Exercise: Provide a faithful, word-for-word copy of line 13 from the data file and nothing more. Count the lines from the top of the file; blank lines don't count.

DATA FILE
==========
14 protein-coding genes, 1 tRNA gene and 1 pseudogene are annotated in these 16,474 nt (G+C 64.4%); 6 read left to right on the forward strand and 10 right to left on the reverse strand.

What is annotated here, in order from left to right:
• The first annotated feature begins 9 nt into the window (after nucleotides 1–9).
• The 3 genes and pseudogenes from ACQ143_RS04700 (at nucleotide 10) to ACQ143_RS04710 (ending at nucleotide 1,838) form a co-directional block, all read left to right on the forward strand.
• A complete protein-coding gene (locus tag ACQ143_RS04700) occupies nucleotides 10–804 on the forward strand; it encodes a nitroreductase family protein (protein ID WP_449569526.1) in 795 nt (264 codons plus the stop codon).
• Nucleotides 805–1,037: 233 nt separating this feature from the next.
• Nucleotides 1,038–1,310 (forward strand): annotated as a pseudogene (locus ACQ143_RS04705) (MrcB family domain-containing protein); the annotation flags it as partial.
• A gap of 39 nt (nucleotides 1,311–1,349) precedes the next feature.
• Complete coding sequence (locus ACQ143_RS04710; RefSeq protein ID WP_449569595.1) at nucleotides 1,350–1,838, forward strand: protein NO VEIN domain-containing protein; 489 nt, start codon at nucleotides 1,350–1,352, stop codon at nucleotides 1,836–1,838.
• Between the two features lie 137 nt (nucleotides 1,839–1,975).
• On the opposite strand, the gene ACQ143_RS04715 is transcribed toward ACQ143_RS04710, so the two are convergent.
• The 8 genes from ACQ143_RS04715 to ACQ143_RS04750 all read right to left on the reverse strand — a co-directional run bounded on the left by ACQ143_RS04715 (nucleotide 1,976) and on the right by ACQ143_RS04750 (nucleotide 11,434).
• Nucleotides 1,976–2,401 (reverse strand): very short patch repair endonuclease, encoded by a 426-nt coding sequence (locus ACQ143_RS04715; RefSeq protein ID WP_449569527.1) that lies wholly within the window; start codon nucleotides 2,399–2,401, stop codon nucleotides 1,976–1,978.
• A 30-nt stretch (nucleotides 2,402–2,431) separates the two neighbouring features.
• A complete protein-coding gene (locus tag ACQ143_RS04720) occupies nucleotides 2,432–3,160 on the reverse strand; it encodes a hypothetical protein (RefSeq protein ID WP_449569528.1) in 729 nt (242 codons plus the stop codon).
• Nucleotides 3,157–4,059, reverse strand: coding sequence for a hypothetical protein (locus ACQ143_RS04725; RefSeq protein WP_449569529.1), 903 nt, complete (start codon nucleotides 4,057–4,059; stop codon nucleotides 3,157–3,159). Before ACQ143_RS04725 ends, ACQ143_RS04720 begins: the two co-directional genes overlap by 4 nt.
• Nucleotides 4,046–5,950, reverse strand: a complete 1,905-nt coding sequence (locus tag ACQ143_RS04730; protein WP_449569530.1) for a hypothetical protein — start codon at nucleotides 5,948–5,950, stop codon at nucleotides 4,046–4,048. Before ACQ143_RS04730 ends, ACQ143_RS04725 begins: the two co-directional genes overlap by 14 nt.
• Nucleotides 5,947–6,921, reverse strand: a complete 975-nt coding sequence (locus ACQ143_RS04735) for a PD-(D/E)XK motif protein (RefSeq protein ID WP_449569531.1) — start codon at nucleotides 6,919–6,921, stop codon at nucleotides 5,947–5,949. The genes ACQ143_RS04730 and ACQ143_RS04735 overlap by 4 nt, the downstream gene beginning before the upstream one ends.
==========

• Nucleotides 1,976–2,401 (reverse strand): very short patch repair endonuclease, encoded by a 426-nt coding sequence (locus ACQ143_RS04715; RefSeq protein ID WP_449569527.1) that lies wholly within the window; start codon nucleotides 2,399–2,401, stop codon nucleotides 1,976–1,978.